Next-Gen KYC – Strategy for Success

Most organisations are already advancing on their path towards automised and intelligent customer information intake, aspiring to make the onboarding process consequent and effective.

Improved efficiency and data accuracy can generate substantial savings. A potential cost reduction in the range of 35-60 percent within the KYC process would not unreasonable, according to observers in the market.

Conversely, costs associated with KYC failure can be extensive, involving the potential impact of compliance failure and customer frustration. In this article, we discuss selected key perspectives on strategies, challenges and opportunities for the generation KYC process.

Sign up for our webinar “Next-Gen KYC: From ‘KYC Failure’ to 50% Optimisation” on the 24th of
November here.

Establishing accuracy

Accuracy is about purpose and usefulness. What constitutes the accuracy of KYC information is however not regulated, which explains the difficulty it poses. Customer-facing personnel are concerned not to irritate customers with irrelevant questions. The key purpose, i.e., determining accurate information for assessing money-laundering risk exposure can however get lost in translation to routine performance. What should not happen is that, instead of focusing on your own potential risks at the core of the process, and the information you consequently need, you look at what questions that other financial institutes ask their customers. Unfortunately, this still happens.

Less is more

There is a danger in asking questions that are too open. Questions need to be better designed, so that collected data more accurately help classify the individual customer risk and feed into the monitoring process.  The guiding principle is to ask as few, yet relevant questions as possible while collecting the maximum amount of information, keeping in mind that it is not an ‘investigation’ at this stage. A common denominator across processes is the potential to use data much more effectively.

Consequent decision-making and the human factor

According to Ronny Gustavsson, Director and Head of Financial Crime Prevention at Advisense, financial institutes that still operate with highly manual review processes will unlikely be able to improve uneven handling, even if guidelines on risk exposure acceptance and routines for assessing KYC responses were made even clearer.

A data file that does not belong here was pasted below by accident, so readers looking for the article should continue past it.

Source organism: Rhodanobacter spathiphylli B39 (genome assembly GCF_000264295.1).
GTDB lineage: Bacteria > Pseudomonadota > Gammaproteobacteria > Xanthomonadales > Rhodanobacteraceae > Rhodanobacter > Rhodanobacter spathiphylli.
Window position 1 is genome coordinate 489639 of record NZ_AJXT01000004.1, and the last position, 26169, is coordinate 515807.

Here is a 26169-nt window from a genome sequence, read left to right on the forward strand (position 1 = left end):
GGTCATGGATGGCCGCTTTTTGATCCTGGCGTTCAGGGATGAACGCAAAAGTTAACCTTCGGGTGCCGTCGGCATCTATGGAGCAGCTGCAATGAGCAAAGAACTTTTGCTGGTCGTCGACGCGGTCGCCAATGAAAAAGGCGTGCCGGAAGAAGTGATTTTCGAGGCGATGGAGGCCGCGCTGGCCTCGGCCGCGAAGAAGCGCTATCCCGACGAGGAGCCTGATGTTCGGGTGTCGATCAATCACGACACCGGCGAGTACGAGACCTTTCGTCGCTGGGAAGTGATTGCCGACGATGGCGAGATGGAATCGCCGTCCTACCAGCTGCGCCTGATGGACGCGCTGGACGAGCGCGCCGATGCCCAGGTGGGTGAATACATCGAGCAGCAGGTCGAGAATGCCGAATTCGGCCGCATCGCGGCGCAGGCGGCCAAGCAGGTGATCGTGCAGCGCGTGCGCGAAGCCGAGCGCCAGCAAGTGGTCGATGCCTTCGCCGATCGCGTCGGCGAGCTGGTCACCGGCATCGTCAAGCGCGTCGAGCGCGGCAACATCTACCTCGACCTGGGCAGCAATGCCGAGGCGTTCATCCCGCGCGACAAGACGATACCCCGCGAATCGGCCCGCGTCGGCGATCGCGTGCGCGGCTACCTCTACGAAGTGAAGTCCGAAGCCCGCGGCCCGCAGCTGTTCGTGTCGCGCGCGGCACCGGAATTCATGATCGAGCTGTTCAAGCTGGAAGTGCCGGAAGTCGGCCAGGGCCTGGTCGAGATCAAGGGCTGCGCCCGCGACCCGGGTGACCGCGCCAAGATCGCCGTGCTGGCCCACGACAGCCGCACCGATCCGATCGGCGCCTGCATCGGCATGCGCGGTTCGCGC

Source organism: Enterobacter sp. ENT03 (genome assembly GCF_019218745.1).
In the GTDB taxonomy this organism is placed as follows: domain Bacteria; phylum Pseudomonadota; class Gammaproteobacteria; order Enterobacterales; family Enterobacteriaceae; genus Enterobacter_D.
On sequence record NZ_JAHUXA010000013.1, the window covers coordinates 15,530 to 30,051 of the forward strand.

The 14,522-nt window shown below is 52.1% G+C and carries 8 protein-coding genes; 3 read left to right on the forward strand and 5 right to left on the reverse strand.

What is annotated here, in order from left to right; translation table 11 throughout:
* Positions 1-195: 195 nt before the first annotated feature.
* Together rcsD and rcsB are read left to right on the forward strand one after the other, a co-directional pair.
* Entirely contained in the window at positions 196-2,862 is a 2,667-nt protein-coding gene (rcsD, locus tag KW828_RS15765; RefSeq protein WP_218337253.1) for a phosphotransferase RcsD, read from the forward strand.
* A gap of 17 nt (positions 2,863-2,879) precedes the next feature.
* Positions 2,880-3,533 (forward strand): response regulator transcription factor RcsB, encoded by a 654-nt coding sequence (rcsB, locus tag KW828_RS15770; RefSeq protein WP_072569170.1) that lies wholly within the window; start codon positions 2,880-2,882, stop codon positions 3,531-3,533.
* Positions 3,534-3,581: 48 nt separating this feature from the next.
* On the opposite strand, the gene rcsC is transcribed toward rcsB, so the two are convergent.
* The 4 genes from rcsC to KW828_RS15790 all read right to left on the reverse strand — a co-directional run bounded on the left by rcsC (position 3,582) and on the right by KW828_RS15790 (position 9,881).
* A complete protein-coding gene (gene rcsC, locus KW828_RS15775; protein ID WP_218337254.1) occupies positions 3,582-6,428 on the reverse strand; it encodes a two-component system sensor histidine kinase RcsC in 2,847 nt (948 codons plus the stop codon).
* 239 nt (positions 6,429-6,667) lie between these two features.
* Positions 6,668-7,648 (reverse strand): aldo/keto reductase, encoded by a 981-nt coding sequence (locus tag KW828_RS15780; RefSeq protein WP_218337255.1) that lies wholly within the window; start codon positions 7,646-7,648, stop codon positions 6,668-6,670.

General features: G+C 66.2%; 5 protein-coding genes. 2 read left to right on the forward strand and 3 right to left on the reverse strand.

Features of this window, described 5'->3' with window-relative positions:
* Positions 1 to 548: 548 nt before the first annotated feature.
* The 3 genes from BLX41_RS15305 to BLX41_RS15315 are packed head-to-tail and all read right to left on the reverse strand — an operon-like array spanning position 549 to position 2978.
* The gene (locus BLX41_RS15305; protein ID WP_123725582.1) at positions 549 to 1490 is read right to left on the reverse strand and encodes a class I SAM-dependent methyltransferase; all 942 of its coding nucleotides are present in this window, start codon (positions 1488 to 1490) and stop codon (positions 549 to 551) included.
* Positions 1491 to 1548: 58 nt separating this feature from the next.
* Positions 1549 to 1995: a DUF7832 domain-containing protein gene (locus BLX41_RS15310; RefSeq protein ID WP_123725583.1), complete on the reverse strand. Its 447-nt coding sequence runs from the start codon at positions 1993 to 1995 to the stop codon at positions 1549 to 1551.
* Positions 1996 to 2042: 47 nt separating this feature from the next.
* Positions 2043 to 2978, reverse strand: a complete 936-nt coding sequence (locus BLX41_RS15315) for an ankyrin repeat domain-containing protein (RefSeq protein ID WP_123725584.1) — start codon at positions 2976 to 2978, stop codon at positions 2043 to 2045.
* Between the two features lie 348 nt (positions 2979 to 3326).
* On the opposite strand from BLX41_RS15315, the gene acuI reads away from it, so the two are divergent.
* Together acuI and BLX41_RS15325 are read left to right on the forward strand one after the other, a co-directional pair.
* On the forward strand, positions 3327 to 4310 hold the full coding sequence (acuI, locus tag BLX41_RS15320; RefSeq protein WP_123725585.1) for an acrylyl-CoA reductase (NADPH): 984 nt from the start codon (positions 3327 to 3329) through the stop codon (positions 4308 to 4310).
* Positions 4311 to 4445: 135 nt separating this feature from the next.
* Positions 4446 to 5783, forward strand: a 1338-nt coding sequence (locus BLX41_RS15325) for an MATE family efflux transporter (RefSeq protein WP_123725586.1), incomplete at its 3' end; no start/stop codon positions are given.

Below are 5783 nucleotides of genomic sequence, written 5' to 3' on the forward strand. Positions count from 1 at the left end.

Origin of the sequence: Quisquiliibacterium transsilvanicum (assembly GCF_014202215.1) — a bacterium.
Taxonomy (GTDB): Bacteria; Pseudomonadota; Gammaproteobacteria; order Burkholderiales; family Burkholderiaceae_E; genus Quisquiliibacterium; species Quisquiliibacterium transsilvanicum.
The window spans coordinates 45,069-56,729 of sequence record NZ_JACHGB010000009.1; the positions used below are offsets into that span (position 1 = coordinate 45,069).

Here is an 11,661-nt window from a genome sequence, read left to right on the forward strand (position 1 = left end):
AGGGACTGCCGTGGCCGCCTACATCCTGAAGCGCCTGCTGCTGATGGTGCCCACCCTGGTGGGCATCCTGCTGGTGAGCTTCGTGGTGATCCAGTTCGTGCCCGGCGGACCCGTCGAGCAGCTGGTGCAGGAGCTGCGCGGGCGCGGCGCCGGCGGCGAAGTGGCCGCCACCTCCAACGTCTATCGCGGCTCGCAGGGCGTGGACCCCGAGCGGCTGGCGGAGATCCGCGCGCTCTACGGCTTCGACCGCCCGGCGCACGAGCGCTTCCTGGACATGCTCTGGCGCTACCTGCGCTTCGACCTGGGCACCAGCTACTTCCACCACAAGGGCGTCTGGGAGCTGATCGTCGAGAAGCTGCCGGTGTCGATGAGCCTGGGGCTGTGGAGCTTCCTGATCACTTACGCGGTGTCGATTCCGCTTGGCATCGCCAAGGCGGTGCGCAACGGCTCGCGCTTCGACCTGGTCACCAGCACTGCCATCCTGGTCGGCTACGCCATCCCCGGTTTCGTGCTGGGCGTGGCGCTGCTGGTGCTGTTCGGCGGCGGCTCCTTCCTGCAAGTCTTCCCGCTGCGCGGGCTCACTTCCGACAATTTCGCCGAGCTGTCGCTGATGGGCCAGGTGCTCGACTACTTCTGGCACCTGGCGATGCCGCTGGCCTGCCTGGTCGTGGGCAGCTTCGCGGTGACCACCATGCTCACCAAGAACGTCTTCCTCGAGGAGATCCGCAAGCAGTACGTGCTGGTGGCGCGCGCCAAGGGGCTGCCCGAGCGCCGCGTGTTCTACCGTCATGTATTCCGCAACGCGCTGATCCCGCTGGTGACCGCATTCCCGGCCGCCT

At the present stage, only a few organisations have reached a high level of KYC automation. What one can see so far is that efforts are underway without establishing sufficient control mechanisms to ensure that collected information is credible or discrepant. The same applies to the process for decisions relating to alerts investigations.

There is often significant potential to improve KYC efficiency by taking a more holistic approach around what their actual requirements are based on the general risk assessment and their risk appetite. Effective decision-making is not easy in a space where the definition of what constitutes an unwanted customer is not clear. Automation partly removes the challenges that the human factor poses, even when routines objectively are crystal clear. On the other hand, there are limits to how exact routines can be in order to allow for a risk-based approach. The absurdity emerges when the outcome of a KYC-analysis can be quite different, depending on individual personnel.

Experiences from the KYC process differs vastly from the credit approval process

Ronny Gustavsson

Improved productivity through automisation

Most organisations are already advancing with KYC automation. The process of automisation in itself forces organisations to become more accurate considering the purpose of information, including risk classification, establishing more effectively what constitutes a high or unacceptable risk. It also forces management to take a position on how to deal with customers when required information is not available. Or, making decisions if to onboard certain high-risk customer which will require more monitoring.

Experience in the market with automisation suggests that some often-overlooked strategic issues require careful exploration:

  • Target objective – What is the target objective, and consequently what should be executed in various parts of the process?
  • Capabilities – What resources, availability and competence will be needed to drive the automation?
  • Executive power – Decisions on risk-taking and acceptable exceptions, investment decisions and the ability to drive transformation.
  • Future-proofing the automated KYC-system – Create assurance that forthcoming regulatory requirements can realistically be met.

For more information, please contact:

Ronny Gustavsson

Director & Head of AML/CTF

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